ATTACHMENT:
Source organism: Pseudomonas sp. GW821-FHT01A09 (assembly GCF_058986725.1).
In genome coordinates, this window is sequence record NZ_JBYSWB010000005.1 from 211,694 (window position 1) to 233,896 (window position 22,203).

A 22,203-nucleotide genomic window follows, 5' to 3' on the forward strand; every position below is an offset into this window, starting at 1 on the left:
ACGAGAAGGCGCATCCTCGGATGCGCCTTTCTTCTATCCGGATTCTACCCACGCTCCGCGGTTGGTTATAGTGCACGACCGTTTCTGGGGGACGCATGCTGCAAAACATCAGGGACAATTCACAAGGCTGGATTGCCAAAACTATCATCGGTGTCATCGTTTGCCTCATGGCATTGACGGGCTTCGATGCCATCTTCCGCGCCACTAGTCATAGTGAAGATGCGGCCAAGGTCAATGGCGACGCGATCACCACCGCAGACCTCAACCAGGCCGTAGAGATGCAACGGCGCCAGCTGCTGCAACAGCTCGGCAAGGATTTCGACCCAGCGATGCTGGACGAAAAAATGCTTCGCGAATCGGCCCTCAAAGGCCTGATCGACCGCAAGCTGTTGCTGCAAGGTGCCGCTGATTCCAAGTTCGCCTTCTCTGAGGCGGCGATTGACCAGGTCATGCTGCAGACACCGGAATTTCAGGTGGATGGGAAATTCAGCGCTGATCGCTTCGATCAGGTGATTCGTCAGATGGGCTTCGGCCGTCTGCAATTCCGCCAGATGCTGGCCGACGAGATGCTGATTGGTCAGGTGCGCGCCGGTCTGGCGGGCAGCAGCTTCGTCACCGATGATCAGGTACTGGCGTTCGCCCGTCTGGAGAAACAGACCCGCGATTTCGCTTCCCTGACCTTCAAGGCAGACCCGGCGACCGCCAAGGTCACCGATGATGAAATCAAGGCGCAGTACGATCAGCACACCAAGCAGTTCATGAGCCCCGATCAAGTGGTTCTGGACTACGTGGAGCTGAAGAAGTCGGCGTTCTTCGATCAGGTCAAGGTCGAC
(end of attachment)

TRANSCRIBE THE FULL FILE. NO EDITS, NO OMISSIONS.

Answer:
Source organism: Pseudomonas sp. GW821-FHT01A09 (assembly GCF_058986725.1).
In genome coordinates, this window is sequence record NZ_JBYSWB010000005.1 from 211,694 (window position 1) to 233,896 (window position 22,203).

A 22,203-nucleotide genomic window follows, 5' to 3' on the forward strand; every position below is an offset into this window, starting at 1 on the left:
ACGAGAAGGCGCATCCTCGGATGCGCCTTTCTTCTATCCGGATTCTACCCACGCTCCGCGGTTGGTTATAGTGCACGACCGTTTCTGGGGGACGCATGCTGCAAAACATCAGGGACAATTCACAAGGCTGGATTGCCAAAACTATCATCGGTGTCATCGTTTGCCTCATGGCATTGACGGGCTTCGATGCCATCTTCCGCGCCACTAGTCATAGTGAAGATGCGGCCAAGGTCAATGGCGACGCGATCACCACCGCAGACCTCAACCAGGCCGTAGAGATGCAACGGCGCCAGCTGCTGCAACAGCTCGGCAAGGATTTCGACCCAGCGATGCTGGACGAAAAAATGCTTCGCGAATCGGCCCTCAAAGGCCTGATCGACCGCAAGCTGTTGCTGCAAGGTGCCGCTGATTCCAAGTTCGCCTTCTCTGAGGCGGCGATTGACCAGGTCATGCTGCAGACACCGGAATTTCAGGTGGATGGGAAATTCAGCGCTGATCGCTTCGATCAGGTGATTCGTCAGATGGGCTTCGGCCGTCTGCAATTCCGCCAGATGCTGGCCGACGAGATGCTGATTGGTCAGGTGCGCGCCGGTCTGGCGGGCAGCAGCTTCGTCACCGATGATCAGGTACTGGCGTTCGCCCGTCTGGAGAAACAGACCCGCGATTTCGCTTCCCTGACCTTCAAGGCAGACCCGGCGACCGCCAAGGTCACCGATGATGAAATCAAGGCGCAGTACGATCAGCACACCAAGCAGTTCATGAGCCCCGATCAAGTGGTTCTGGACTACGTGGAGCTGAAGAAGTCGGCGTTCTTCGATCAGGTCAAGGTCGAC